Scene: Ishmael's, the seedy yet cozy bar around the corner from global headquarters of RW Enterprises, LLC, early afternoon, New Year's Eve, 2009. Mark Twain, director of the Office of Persona Management for Roxie's World, walks in, soaking wet from the freezing rain falling from a bruised-looking sky. He is about to unleash a torrent of curses when he spots Moose, typist for Roxie's World, seated alone at the bar. Instead of her usual lunch of a salad and Evian, she is tucking into a dry martini and a veritable buffet of bad-for-you-food: Buffalo wings, fried mozzarella sticks, and a towering platter of nachos, accompanied by two extra bowls of queso and something that might be gravy. Twain walks up to the bar, quietly signaling to barkeep Peter Coffin for his usual, a whiskey neat. He sits down beside Moose and tenderly places a hand on top of one of hers.
Mark Twain: Moose, I am so, so sorry.
Moose (patting his hand and reaching for another chicken wing): Thanks, Mark. I appreciate your saying that.
Mark Twain: How is Goose doing?
Moose (after a big gulp of martini): Oh, you know. Goose is tough on the outside, tender on the inside. She's hurting. By the way, Peter, I am going to want a double order of fries with gravy to go for Goose. She's craving comfort food.
Mark Twain (as Moose dips a mozzarella stick into the queso): Ah, is she? And how are you doing, Moose?
Moose (chewing, shrugs her shoulders): Meh.
Mark Twain (gesturing to Peter for another round of drinks): I know, I know, Moose. It's awful. Nothing that grieves us can be called little, and Roxie was no little thing, of course. I understand that the dear old girl went fairly quickly in the end. Is that right?
Moose (nods affirmatively while carefully removing the top of the tower of nachos): Yes, we barely made it home from Philadelphia. Our darling Geoffrey, who was taking care of her, called yesterday morning to say she had stopped eating and was having difficulty breathing. We called our good vet, Angel. Geoffey took her to the animal clinic, where she spent the day on oxygen and diuretics. Her lungs were filled with fluid. There was really nothing to be done. We raced down I95 and reached the clinic just minutes before 7, when it closes. We took Roxie out of the oxygen tent and she died in our arms, without drugs, in less than 15 minutes. We felt the last beats of that mighty heart, so fragile yet so strong, in our own hands. People always say, "She waited for us to get there," but it really seemed as if she did.
Mark Twain: Of course she did, Moose. She was one determined little cuss, and she loved the two of you. Fiercely.
Moose: Thanks, Mark. Would you pass me that blue cheese stuff? I seem to have run out of queso.
Mark Twain: Of course. Now, Moose, I realize this is a delicate subject and I don't want to rush you, but we really need to talk about Roxie's World. The transition will be seamless, but we do need to make it, and for that we'll need your help.
Moose: I don't know if I can do it, Mark. I'm not sure I'm up to typing.
Mark Twain: I know it will be difficult, Moose, especially with all that queso on your fingers, but I think we should do it right away. Roxie would want us to, you know. Remember that great line she came up with in May when she was so sick?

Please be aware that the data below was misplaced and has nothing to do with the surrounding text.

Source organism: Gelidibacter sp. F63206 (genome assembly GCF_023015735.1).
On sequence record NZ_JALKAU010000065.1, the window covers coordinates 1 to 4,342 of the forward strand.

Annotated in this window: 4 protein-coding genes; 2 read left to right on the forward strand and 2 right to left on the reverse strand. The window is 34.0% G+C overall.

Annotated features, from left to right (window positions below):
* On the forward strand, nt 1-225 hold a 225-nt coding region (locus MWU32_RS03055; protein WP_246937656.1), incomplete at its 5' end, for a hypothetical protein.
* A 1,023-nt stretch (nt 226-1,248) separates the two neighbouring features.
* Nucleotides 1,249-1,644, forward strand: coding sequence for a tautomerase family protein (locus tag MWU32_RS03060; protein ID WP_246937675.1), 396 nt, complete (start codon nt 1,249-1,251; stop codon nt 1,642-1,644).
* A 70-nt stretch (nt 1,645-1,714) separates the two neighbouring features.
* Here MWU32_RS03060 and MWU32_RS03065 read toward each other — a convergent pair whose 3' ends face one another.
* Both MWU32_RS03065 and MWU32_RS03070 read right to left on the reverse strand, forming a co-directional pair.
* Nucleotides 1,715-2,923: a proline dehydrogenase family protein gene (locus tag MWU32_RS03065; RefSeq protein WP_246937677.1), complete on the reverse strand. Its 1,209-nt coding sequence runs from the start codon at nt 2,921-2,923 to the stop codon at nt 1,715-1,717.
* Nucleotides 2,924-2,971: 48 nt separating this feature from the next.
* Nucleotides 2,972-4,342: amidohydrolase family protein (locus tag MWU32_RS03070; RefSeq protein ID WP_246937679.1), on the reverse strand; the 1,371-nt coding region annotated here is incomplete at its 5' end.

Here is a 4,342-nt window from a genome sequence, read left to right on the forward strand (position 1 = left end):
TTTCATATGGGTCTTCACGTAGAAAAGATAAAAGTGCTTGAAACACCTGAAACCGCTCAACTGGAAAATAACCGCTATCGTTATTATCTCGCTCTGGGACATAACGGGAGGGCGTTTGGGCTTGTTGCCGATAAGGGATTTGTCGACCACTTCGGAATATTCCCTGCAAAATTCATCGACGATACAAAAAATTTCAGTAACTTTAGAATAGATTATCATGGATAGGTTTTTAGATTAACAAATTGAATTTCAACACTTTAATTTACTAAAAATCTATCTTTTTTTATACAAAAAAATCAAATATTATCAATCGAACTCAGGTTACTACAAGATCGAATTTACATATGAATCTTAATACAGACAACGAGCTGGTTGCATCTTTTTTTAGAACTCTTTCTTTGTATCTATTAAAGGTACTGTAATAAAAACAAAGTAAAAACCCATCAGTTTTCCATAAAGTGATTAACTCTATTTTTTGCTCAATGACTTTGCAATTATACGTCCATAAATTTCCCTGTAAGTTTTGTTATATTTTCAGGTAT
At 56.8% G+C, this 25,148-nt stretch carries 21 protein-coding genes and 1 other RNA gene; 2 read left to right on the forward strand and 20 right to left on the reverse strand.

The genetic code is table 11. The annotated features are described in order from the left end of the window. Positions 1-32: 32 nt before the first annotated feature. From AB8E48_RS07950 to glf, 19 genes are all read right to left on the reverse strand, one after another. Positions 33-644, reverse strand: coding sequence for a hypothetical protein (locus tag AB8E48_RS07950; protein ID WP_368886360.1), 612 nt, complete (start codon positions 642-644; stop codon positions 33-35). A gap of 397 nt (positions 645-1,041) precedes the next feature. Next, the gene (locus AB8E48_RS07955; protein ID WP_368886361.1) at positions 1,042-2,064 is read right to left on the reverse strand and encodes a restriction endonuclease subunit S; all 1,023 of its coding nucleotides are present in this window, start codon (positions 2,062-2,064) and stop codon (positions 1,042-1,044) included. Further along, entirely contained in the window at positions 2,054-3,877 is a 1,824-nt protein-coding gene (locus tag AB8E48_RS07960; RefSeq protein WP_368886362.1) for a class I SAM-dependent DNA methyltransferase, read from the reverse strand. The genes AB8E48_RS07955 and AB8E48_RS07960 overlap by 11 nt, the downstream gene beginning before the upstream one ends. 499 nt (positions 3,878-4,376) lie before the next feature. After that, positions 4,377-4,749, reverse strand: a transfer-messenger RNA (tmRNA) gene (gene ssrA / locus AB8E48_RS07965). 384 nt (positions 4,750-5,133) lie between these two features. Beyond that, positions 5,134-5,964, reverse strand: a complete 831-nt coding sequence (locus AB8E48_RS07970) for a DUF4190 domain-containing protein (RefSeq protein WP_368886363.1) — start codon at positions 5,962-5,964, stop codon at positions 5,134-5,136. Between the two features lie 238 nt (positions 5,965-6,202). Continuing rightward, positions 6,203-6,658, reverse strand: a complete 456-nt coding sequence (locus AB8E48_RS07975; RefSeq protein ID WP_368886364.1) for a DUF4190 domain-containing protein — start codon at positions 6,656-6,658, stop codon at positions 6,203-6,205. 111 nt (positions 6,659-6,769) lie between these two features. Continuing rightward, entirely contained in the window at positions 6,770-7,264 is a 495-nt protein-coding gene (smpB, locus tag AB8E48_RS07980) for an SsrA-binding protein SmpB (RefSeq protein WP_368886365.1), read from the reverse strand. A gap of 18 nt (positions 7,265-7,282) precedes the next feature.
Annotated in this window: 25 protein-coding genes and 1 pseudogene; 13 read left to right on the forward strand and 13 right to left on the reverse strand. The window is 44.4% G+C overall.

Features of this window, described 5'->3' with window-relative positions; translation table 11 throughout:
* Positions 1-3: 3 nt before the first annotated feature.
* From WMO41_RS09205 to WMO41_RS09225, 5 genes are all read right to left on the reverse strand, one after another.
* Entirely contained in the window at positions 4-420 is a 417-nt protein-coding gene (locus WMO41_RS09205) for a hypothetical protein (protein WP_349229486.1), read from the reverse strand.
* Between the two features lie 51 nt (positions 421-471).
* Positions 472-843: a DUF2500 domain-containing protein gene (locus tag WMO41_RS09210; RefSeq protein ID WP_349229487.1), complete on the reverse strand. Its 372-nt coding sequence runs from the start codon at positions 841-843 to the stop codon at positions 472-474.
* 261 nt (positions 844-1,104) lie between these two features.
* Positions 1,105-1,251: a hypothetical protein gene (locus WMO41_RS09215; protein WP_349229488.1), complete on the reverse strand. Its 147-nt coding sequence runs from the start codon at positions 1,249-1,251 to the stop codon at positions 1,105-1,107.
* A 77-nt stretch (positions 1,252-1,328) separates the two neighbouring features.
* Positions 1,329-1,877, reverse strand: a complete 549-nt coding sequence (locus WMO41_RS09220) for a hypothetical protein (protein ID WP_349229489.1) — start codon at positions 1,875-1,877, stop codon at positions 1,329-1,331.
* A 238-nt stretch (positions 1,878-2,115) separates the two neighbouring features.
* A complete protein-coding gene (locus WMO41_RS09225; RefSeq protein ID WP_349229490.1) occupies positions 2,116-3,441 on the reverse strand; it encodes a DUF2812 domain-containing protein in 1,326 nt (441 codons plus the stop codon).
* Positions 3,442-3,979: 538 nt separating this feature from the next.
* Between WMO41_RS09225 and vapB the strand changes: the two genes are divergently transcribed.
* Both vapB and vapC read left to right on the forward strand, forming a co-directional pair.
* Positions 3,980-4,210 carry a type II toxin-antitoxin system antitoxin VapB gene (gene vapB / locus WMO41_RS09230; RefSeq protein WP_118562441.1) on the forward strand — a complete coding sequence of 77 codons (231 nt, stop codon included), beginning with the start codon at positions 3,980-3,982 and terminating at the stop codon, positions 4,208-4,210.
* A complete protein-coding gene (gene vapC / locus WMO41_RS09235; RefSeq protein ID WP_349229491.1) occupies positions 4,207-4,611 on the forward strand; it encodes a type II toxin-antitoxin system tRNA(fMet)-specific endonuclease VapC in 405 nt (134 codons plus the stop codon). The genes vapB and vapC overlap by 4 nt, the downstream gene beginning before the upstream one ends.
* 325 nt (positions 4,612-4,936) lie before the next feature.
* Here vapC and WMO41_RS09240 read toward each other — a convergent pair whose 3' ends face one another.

Moose (suddenly smiling): Oh, you mean, Old dog bloggers never die -- They just have longer telecommutes?
Mark Twain: Yes, yes! Lord, she was a clever dog, wasn't she? In any case, yes, I think that's exactly the course we should pursue. The embodied Roxie is, alas, no more, but Roxie's World goes on, offering the same eclectic mix of commentary, analysis, and lowbrow humor we've always had. As Roxie said, with a little help from Donna Haraway, we'll just go on "mak[ing] each other up," as we've been doing all along.
Moose (getting up to leave): Sure, I know, Mark. It sounds good, but I'm just not ready yet. My heart is aching too much. Peter, is that take-out order ready? I should get home to Goose.
Mark Twain (standing and reaching into his pocket for a piece of paper): Of course, Moose. Take your time. We'll get back to regular blogalicious programming in the new year. In the meantime, I found this poem for you and Goose. I thought it might give some comfort.
Moose: Thanks, Mark. I'll be in touch. Happy new year.
Moose leaves the bar, with a bag of French fries in one hand and a copy of Robinson Jeffers' "The Housedog's Grave" in the other. She steps out into the cold rain, looks up into the soupy sky, and tries to imagine heaven. With dogs. Later, in front of a fire and with Goose at her side, she pulls out Jeffers' poem, which Twain discovered by way of Mark Doty, and reads the last few lines aloud to Goose:
You were never masters, but friends. I was your friend.And yours, too, my sad, sweet lovelies. I am still yours, and I always will be. Peace out.
I loved you well, and was loved. Deep love endures
To the end and far past the end. If this is my end,
I am not lonely. I am not afraid. I am still yours.
(Image Credits: Picked up here, here, and here.)
With love and gratitude to all the friends, all the fans, and all but one of the docs, but especially to Geoffrey, the sweetest boy in Roxie's World.